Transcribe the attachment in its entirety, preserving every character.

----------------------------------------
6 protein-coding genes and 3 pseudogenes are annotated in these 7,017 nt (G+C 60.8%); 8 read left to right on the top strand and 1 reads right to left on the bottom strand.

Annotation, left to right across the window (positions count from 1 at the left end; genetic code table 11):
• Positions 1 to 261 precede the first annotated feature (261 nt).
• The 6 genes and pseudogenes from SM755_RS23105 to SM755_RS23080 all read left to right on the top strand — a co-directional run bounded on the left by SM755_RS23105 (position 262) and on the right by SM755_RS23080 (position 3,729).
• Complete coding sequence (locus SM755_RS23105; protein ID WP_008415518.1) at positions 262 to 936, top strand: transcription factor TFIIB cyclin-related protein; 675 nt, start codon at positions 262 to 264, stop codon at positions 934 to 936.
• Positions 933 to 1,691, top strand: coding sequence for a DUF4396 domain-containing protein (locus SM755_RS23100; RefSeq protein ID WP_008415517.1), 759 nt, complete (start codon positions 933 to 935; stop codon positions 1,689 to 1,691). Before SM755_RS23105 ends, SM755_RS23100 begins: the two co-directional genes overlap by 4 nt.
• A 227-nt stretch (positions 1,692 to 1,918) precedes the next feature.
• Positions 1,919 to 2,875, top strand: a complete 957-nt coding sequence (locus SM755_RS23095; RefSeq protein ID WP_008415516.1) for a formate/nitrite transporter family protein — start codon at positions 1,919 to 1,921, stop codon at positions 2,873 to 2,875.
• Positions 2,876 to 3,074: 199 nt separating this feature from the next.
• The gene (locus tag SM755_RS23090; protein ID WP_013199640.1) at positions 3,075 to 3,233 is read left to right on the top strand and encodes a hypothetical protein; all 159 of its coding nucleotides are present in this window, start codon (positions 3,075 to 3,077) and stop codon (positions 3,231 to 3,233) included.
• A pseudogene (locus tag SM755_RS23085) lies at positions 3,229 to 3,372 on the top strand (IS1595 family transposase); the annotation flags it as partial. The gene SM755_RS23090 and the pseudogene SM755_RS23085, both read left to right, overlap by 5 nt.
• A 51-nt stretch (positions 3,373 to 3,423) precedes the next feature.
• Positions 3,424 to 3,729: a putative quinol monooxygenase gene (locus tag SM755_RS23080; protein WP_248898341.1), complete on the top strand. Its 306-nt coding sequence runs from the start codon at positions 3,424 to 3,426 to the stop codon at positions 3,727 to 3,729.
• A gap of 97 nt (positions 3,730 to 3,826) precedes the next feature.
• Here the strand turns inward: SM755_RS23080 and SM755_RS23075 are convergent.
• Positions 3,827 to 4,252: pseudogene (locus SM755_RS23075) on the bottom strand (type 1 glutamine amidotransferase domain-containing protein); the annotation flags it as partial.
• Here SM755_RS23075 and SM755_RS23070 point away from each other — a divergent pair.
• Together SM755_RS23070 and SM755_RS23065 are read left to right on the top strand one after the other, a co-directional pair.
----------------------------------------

6 protein-coding genes and 3 pseudogenes are annotated in these 7,017 nt (G+C 60.8%); 8 read left to right on the top strand and 1 reads right to left on the bottom strand.

Annotation, left to right across the window (positions count from 1 at the left end; genetic code table 11):
• Positions 1 to 261 precede the first annotated feature (261 nt).
• The 6 genes and pseudogenes from SM755_RS23105 to SM755_RS23080 all read left to right on the top strand — a co-directional run bounded on the left by SM755_RS23105 (position 262) and on the right by SM755_RS23080 (position 3,729).
• Complete coding sequence (locus SM755_RS23105; protein ID WP_008415518.1) at positions 262 to 936, top strand: transcription factor TFIIB cyclin-related protein; 675 nt, start codon at positions 262 to 264, stop codon at positions 934 to 936.
• Positions 933 to 1,691, top strand: coding sequence for a DUF4396 domain-containing protein (locus SM755_RS23100; RefSeq protein ID WP_008415517.1), 759 nt, complete (start codon positions 933 to 935; stop codon positions 1,689 to 1,691). Before SM755_RS23105 ends, SM755_RS23100 begins: the two co-directional genes overlap by 4 nt.
• A 227-nt stretch (positions 1,692 to 1,918) precedes the next feature.
• Positions 1,919 to 2,875, top strand: a complete 957-nt coding sequence (locus SM755_RS23095; RefSeq protein ID WP_008415516.1) for a formate/nitrite transporter family protein — start codon at positions 1,919 to 1,921, stop codon at positions 2,873 to 2,875.
• Positions 2,876 to 3,074: 199 nt separating this feature from the next.
• The gene (locus tag SM755_RS23090; protein ID WP_013199640.1) at positions 3,075 to 3,233 is read left to right on the top strand and encodes a hypothetical protein; all 159 of its coding nucleotides are present in this window, start codon (positions 3,075 to 3,077) and stop codon (positions 3,231 to 3,233) included.
• A pseudogene (locus tag SM755_RS23085) lies at positions 3,229 to 3,372 on the top strand (IS1595 family transposase); the annotation flags it as partial. The gene SM755_RS23090 and the pseudogene SM755_RS23085, both read left to right, overlap by 5 nt.
• A 51-nt stretch (positions 3,373 to 3,423) precedes the next feature.
• Positions 3,424 to 3,729: a putative quinol monooxygenase gene (locus tag SM755_RS23080; protein WP_248898341.1), complete on the top strand. Its 306-nt coding sequence runs from the start codon at positions 3,424 to 3,426 to the stop codon at positions 3,727 to 3,729.
• A gap of 97 nt (positions 3,730 to 3,826) precedes the next feature.
• Here the strand turns inward: SM755_RS23080 and SM755_RS23075 are convergent.
• Positions 3,827 to 4,252: pseudogene (locus SM755_RS23075) on the bottom strand (type 1 glutamine amidotransferase domain-containing protein); the annotation flags it as partial.
• Here SM755_RS23075 and SM755_RS23070 point away from each other — a divergent pair.
• Together SM755_RS23070 and SM755_RS23065 are read left to right on the top strand one after the other, a co-directional pair.